Originally Posted by Bill Steele View Post
Or buy a grip decal.
Yep. Talon grips & be done.
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  #17  
Old 07-12-2015, 10:59 AM
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Skateboard tape works great, comes in a large sheet (probably get 100 or more outta the sheet) that doesn't cost a lot. I use it on my revolvers all the time. When it starts to wear thin, I have a template from the first one, I just make another.

Actually lasts for a long time, maybe 30+ range visits. Takes just a couple of minutes to make a new one and stick it on the stocks. I found that too much on the sides doesn't work well, so I simply run my pattern up the center backstrap and it works extremely well.
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  #18  
Old 07-12-2015, 11:07 AM
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I've been pondering this as well OP. I was thinking a hot knife would create that edge.


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Old 07-12-2015, 11:09 AM
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I hate skateboard tape. Sticks to your clothes. Stippling doesn't.
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Old 07-12-2015, 12:57 PM
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^^^^ I suppose it would if your carrying, I'm not and this thread never stated.
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Old 07-12-2015, 1:31 PM
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Quote:
Originally Posted by NorCalFocus View Post
I've been pondering this as well OP. I was thinking a hot knife would create that edge.


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I'll tell ya what, they guard this secret well.

I can find anyplace that has a straight up opinion about how it's done.


I certainly don't care about the appearance as much as the function but if I'm going to do custom work on anything ....

Especially a firearm....

It will be done right.
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  #22  
Old 07-12-2015, 1:31 PM
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Quote:
Originally Posted by HopetonBrown View Post
If you're really worried about aesthetics, just send it out to be done. If you don't care if it looks rough, then do it yourself.
I am not sure I would use my gun as a Guinea Pig for a first try.
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Old 07-12-2015, 7:18 PM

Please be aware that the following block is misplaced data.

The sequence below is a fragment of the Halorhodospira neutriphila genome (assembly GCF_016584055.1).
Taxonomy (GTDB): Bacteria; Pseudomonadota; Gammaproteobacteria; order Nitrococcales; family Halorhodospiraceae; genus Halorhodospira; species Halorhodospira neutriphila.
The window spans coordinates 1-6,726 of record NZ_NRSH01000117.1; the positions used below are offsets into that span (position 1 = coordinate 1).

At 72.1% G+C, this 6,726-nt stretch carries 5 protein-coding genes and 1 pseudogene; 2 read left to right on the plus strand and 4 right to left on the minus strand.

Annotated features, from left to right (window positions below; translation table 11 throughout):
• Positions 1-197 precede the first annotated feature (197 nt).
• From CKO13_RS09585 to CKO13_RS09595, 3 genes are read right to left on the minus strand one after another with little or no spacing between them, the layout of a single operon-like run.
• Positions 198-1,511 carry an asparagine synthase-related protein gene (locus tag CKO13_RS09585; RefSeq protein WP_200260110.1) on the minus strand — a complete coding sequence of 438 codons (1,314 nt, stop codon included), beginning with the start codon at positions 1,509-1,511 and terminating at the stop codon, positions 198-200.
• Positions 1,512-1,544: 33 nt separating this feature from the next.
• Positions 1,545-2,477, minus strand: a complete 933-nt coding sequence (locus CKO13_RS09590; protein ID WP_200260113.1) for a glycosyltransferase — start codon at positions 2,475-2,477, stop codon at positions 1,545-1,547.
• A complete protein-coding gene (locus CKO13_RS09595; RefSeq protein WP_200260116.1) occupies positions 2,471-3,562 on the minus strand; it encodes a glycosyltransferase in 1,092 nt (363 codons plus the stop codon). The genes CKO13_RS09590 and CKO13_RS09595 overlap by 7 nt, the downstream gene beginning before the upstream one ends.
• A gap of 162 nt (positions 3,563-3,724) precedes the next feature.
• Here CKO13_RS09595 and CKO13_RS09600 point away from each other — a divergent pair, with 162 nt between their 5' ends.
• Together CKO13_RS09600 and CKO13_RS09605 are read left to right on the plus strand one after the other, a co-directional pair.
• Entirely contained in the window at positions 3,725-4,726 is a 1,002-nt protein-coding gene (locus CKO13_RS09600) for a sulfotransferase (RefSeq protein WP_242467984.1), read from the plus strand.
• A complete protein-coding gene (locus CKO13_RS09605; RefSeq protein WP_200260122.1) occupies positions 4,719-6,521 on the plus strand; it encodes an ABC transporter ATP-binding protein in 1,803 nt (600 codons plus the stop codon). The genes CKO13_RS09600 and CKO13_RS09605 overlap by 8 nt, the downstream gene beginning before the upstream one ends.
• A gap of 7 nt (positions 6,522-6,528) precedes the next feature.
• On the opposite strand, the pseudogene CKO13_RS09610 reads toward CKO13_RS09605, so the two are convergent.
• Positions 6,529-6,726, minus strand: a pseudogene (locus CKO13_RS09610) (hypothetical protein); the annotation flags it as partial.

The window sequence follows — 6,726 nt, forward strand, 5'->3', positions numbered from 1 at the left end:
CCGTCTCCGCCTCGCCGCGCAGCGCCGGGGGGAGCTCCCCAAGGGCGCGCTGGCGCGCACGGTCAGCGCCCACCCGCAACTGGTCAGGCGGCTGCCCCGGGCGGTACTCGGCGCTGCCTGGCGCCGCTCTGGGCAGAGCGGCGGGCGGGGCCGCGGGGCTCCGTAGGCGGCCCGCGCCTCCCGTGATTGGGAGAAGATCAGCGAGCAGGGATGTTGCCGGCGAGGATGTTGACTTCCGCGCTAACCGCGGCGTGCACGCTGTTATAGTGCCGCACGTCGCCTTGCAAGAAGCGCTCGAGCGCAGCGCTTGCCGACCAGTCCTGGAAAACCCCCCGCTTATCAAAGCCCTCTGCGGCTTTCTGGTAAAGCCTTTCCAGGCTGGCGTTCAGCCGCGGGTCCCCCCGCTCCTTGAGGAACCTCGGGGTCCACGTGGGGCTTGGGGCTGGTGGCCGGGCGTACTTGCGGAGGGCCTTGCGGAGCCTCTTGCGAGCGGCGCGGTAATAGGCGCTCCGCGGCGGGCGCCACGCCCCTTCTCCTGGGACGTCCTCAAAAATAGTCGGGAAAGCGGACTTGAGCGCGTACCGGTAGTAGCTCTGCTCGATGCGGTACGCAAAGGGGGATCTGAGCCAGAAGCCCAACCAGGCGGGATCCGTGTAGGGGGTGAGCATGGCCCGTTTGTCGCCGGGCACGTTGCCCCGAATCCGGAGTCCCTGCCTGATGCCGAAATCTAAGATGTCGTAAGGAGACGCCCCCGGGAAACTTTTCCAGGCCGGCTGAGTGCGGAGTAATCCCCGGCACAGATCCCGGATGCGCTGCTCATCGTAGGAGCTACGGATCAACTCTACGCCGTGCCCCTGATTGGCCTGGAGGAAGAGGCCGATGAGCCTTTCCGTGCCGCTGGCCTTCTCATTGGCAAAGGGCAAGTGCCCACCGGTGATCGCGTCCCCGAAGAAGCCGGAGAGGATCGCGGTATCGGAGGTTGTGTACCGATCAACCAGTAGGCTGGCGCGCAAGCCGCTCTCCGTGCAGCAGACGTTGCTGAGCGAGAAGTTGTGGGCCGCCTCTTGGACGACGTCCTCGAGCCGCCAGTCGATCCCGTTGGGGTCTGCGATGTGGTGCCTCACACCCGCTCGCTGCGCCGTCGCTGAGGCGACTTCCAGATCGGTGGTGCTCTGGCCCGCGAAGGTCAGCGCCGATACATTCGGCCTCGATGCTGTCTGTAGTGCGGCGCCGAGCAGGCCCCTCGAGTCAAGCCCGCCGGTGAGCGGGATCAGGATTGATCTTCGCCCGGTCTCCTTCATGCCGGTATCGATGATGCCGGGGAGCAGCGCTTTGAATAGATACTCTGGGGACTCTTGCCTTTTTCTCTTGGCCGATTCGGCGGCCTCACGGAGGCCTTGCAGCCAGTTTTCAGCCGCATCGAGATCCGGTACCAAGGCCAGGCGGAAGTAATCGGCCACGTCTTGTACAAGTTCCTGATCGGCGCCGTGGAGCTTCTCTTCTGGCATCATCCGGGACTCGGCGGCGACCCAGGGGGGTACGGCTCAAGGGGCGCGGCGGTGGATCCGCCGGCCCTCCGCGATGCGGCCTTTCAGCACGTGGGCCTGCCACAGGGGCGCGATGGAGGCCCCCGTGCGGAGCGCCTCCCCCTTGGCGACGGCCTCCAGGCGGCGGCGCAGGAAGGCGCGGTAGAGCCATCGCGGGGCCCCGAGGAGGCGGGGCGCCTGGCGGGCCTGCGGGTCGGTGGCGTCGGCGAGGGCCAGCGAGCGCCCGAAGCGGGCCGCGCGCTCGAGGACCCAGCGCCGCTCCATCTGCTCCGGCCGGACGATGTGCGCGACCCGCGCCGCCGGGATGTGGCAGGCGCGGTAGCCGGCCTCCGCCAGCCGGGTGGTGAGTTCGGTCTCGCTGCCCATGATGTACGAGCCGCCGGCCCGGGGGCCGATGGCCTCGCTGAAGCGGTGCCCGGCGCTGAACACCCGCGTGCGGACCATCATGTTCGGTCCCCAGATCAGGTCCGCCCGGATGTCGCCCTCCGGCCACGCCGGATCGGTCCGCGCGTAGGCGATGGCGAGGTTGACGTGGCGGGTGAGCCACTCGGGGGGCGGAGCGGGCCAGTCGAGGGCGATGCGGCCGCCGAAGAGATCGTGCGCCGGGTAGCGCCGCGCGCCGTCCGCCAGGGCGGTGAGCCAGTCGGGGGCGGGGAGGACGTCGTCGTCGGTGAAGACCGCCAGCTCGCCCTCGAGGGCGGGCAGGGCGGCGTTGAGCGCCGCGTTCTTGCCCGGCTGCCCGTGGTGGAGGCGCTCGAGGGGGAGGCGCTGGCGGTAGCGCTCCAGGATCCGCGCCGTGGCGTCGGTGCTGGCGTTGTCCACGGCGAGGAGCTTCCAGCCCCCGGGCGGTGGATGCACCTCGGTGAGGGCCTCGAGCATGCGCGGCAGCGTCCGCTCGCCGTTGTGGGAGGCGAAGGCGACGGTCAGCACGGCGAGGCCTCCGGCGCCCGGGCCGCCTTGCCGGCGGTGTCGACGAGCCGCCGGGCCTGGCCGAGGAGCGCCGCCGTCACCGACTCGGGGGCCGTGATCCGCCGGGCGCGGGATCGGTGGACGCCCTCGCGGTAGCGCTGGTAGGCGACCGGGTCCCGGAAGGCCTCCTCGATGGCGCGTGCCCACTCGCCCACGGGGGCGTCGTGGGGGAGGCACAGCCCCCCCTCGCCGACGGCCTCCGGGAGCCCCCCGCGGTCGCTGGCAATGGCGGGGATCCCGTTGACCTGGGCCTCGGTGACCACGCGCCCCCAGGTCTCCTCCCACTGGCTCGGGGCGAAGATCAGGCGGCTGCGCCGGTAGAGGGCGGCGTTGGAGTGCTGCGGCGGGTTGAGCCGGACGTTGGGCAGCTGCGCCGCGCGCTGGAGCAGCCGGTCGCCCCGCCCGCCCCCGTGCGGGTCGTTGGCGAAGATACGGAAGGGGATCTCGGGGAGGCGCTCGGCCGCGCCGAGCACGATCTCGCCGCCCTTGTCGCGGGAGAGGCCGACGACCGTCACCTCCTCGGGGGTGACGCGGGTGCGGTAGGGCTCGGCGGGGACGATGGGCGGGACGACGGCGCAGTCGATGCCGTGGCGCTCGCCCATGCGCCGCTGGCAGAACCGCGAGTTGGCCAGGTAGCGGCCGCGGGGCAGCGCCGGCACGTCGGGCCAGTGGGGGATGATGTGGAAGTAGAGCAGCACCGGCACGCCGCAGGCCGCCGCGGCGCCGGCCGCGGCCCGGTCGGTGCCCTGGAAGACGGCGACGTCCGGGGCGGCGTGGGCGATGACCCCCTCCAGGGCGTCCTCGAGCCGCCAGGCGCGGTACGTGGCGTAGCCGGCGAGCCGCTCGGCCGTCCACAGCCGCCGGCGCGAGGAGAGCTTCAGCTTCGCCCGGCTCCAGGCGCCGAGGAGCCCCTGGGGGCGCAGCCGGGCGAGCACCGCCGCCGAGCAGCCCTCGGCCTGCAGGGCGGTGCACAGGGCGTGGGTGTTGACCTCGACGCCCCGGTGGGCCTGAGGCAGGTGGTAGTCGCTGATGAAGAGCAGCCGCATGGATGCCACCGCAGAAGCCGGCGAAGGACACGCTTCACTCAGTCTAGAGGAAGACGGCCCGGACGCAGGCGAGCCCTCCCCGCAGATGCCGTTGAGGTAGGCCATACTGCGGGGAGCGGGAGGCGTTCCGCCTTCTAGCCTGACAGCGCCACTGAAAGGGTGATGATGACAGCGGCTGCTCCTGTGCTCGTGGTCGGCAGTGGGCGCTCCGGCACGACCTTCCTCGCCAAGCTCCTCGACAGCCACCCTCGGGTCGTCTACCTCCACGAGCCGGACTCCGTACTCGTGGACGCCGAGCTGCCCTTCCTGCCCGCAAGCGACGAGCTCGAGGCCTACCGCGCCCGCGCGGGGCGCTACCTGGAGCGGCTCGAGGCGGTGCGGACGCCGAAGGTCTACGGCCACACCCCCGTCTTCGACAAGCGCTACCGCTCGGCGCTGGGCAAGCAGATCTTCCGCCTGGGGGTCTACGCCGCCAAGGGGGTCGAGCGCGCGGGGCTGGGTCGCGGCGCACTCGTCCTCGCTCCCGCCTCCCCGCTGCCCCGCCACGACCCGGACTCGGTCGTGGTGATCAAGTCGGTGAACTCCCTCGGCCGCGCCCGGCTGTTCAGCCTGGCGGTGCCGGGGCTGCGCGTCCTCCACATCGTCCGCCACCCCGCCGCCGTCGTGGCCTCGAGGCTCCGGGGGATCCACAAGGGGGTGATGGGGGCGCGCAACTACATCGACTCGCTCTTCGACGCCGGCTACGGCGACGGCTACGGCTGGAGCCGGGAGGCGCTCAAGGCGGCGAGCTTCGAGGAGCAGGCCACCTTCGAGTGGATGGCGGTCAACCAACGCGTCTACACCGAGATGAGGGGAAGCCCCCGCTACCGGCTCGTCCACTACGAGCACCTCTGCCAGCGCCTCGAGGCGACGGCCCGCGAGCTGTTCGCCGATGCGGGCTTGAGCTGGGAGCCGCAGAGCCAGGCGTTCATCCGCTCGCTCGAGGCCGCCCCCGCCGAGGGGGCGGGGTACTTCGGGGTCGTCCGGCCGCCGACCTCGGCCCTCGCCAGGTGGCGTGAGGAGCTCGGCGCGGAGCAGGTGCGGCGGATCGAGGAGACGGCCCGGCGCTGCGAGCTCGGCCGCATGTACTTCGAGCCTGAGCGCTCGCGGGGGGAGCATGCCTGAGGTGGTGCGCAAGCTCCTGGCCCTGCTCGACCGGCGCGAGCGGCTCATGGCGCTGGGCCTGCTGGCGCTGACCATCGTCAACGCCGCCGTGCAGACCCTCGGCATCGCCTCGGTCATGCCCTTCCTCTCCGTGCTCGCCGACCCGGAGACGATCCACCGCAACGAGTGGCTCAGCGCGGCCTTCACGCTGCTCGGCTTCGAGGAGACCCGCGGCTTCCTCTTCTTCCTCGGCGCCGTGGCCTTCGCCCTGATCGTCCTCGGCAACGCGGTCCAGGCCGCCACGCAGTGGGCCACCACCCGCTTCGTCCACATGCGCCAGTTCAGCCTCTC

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They get the defined borders by practice. Lots of practice. Honestly the products like talon grips and the like are your best bet as this is a permanent modification and will hurt resale value in the future especially if not professionally done.
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Old 07-12-2015, 8:40 PM
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That cannot be a hot knife. Way too difficult to keep the edge the same. You do not have a great degree of control when melting. You can easily get away with using it for the stippling. That line is inscribed somehow. Too many persons doing this type of work for there not to already be an answer.
I have done enough stippling to know that you could not get that clean of a line through dremel or melting. That line has to be cut somehow by hand. No heat or grinding.
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Old 07-13-2015, 7:08 AM
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Quote:
Originally Posted by Matt P View Post
That cannot be a hot knife. Way too difficult to keep the edge the same. You do not have a great degree of control when melting. You can easily get away with using it for the stippling. That line is inscribed somehow. Too many persons doing this type of work for there not to already be an answer.
I have done enough stippling to know that you could not get that clean of a line through dremel or melting. That line has to be cut somehow by hand. No heat or grinding.

Appreciate the input
thank you
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  #26  
Old 07-13-2015, 8:48 AM
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Default For those who have stippled their glocks: defined boarders

I tried a hot blade on an extra AR grip last night. Yes the lines were straight but they were not defined like the pro jobs.

I decided to just mask off my pattern and follow that line with the tip.